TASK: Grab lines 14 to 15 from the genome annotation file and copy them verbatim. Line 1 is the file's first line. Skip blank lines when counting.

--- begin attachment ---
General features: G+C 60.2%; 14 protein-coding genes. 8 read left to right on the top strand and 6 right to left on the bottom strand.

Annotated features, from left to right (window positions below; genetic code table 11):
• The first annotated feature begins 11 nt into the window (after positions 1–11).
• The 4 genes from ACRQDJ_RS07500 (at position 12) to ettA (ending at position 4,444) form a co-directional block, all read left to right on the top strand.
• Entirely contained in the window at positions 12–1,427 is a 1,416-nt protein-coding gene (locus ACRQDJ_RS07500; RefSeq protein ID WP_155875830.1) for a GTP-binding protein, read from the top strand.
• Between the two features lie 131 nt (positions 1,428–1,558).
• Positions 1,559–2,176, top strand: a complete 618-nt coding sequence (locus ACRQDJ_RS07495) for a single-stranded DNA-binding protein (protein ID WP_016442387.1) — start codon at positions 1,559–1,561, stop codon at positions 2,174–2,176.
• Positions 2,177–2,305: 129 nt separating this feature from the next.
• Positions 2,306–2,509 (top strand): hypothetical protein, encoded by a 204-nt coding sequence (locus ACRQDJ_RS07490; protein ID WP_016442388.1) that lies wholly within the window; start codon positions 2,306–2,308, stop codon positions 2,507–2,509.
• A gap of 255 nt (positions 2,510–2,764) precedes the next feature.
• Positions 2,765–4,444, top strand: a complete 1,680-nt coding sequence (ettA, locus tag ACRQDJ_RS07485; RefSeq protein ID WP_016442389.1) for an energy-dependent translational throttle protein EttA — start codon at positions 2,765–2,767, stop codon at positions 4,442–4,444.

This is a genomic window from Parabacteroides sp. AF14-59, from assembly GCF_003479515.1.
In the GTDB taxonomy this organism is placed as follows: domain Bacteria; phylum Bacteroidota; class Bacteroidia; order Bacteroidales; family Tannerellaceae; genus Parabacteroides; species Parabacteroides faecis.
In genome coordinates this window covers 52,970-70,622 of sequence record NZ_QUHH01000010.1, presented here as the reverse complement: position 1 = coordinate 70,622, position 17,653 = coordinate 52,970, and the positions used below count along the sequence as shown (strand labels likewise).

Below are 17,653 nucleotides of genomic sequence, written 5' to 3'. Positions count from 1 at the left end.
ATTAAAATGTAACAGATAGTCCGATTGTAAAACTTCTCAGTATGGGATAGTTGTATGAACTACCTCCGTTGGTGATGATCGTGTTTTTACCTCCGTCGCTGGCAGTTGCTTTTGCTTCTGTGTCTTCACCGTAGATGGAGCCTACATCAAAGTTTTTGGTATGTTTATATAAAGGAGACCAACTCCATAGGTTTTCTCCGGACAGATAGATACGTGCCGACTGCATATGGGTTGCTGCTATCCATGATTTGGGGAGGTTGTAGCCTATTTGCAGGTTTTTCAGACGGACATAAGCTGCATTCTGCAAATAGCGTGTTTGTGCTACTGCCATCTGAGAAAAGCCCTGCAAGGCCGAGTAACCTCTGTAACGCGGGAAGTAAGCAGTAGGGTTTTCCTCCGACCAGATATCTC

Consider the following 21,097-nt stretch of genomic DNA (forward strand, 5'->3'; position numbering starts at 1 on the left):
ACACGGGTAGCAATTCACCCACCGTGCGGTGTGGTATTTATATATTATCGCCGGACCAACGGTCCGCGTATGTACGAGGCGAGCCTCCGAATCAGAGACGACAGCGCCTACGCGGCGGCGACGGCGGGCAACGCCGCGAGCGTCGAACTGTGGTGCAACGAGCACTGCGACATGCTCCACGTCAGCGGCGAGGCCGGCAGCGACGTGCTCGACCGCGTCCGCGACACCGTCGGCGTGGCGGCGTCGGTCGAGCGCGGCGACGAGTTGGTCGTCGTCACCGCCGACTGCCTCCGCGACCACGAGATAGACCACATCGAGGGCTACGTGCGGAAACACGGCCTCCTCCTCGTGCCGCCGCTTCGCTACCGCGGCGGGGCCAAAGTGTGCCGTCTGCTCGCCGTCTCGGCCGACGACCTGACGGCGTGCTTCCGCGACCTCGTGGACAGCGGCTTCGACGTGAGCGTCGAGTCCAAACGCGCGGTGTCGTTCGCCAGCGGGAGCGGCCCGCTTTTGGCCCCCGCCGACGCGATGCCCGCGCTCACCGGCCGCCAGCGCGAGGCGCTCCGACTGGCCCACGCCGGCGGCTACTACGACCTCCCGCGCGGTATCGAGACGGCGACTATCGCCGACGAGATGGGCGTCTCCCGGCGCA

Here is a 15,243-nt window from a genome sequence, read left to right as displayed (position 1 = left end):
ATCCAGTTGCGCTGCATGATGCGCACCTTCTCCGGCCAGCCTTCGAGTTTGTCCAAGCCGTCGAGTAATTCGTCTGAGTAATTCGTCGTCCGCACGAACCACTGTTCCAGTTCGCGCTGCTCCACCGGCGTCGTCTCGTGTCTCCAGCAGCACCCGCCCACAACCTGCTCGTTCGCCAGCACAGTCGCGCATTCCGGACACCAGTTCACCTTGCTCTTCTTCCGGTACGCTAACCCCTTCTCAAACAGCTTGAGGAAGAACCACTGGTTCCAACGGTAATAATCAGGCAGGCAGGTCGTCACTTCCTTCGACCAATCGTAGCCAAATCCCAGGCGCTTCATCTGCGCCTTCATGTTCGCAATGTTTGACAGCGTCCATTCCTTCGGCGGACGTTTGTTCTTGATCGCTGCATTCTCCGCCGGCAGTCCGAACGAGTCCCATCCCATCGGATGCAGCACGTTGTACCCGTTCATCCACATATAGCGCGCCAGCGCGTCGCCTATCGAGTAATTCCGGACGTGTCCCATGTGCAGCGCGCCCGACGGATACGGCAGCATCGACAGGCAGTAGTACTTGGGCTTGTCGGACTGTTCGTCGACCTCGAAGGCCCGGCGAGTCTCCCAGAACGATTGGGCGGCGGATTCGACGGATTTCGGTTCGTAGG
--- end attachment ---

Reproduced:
In genome coordinates this window covers 52,970-70,622 of sequence record NZ_QUHH01000010.1, presented here as the reverse complement: position 1 = coordinate 70,622, position 17,653 = coordinate 52,970, and the positions used below count along the sequence as shown (strand labels likewise).

Below are 17,653 nucleotides of genomic sequence, written 5' to 3'. Positions count from 1 at the left end.